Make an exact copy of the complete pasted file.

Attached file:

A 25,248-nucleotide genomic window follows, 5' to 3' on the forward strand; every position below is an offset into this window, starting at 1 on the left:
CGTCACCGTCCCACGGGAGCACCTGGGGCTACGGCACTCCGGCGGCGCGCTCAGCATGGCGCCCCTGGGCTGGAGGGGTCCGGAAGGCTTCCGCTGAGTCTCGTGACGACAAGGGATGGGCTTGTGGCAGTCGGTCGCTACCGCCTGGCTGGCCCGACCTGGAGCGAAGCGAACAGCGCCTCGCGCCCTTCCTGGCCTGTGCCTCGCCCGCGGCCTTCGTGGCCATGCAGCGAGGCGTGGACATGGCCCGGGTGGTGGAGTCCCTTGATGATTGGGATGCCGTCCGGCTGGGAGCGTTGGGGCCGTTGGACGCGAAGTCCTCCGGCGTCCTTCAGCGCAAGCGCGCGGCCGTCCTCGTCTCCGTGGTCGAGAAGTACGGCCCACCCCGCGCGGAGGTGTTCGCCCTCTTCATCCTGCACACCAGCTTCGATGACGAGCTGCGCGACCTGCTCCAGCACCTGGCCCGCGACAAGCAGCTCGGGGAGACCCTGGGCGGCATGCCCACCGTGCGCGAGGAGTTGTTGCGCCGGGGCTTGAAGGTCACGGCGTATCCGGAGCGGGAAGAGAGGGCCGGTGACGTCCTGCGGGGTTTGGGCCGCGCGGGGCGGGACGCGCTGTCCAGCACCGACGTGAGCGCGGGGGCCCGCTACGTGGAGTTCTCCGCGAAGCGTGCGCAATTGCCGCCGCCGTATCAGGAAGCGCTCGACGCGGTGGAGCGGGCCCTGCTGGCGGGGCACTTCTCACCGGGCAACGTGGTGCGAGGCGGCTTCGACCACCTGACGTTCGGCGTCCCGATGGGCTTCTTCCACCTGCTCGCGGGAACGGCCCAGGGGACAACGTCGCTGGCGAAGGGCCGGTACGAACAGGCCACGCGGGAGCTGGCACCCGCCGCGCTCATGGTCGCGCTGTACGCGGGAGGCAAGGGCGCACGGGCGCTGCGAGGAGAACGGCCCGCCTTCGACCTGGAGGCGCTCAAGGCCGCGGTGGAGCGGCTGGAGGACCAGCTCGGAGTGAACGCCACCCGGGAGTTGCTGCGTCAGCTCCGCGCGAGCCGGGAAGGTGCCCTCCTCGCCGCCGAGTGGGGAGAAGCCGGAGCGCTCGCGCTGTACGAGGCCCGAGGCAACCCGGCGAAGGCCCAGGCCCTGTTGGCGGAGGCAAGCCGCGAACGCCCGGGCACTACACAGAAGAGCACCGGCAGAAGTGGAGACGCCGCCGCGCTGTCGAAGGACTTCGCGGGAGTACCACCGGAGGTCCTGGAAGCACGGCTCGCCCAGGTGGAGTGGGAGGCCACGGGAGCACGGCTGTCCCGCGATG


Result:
A 25,248-nucleotide genomic window follows, 5' to 3' on the forward strand; every position below is an offset into this window, starting at 1 on the left:
CGTCACCGTCCCACGGGAGCACCTGGGGCTACGGCACTCCGGCGGCGCGCTCAGCATGGCGCCCCTGGGCTGGAGGGGTCCGGAAGGCTTCCGCTGAGTCTCGTGACGACAAGGGATGGGCTTGTGGCAGTCGGTCGCTACCGCCTGGCTGGCCCGACCTGGAGCGAAGCGAACAGCGCCTCGCGCCCTTCCTGGCCTGTGCCTCGCCCGCGGCCTTCGTGGCCATGCAGCGAGGCGTGGACATGGCCCGGGTGGTGGAGTCCCTTGATGATTGGGATGCCGTCCGGCTGGGAGCGTTGGGGCCGTTGGACGCGAAGTCCTCCGGCGTCCTTCAGCGCAAGCGCGCGGCCGTCCTCGTCTCCGTGGTCGAGAAGTACGGCCCACCCCGCGCGGAGGTGTTCGCCCTCTTCATCCTGCACACCAGCTTCGATGACGAGCTGCGCGACCTGCTCCAGCACCTGGCCCGCGACAAGCAGCTCGGGGAGACCCTGGGCGGCATGCCCACCGTGCGCGAGGAGTTGTTGCGCCGGGGCTTGAAGGTCACGGCGTATCCGGAGCGGGAAGAGAGGGCCGGTGACGTCCTGCGGGGTTTGGGCCGCGCGGGGCGGGACGCGCTGTCCAGCACCGACGTGAGCGCGGGGGCCCGCTACGTGGAGTTCTCCGCGAAGCGTGCGCAATTGCCGCCGCCGTATCAGGAAGCGCTCGACGCGGTGGAGCGGGCCCTGCTGGCGGGGCACTTCTCACCGGGCAACGTGGTGCGAGGCGGCTTCGACCACCTGACGTTCGGCGTCCCGATGGGCTTCTTCCACCTGCTCGCGGGAACGGCCCAGGGGACAACGTCGCTGGCGAAGGGCCGGTACGAACAGGCCACGCGGGAGCTGGCACCCGCCGCGCTCATGGTCGCGCTGTACGCGGGAGGCAAGGGCGCACGGGCGCTGCGAGGAGAACGGCCCGCCTTCGACCTGGAGGCGCTCAAGGCCGCGGTGGAGCGGCTGGAGGACCAGCTCGGAGTGAACGCCACCCGGGAGTTGCTGCGTCAGCTCCGCGCGAGCCGGGAAGGTGCCCTCCTCGCCGCCGAGTGGGGAGAAGCCGGAGCGCTCGCGCTGTACGAGGCCCGAGGCAACCCGGCGAAGGCCCAGGCCCTGTTGGCGGAGGCAAGCCGCGAACGCCCGGGCACTACACAGAAGAGCACCGGCAGAAGTGGAGACGCCGCCGCGCTGTCGAAGGACTTCGCGGGAGTACCACCGGAGGTCCTGGAAGCACGGCTCGCCCAGGTGGAGTGGGAGGCCACGGGAGCACGGCTGTCCCGCGATG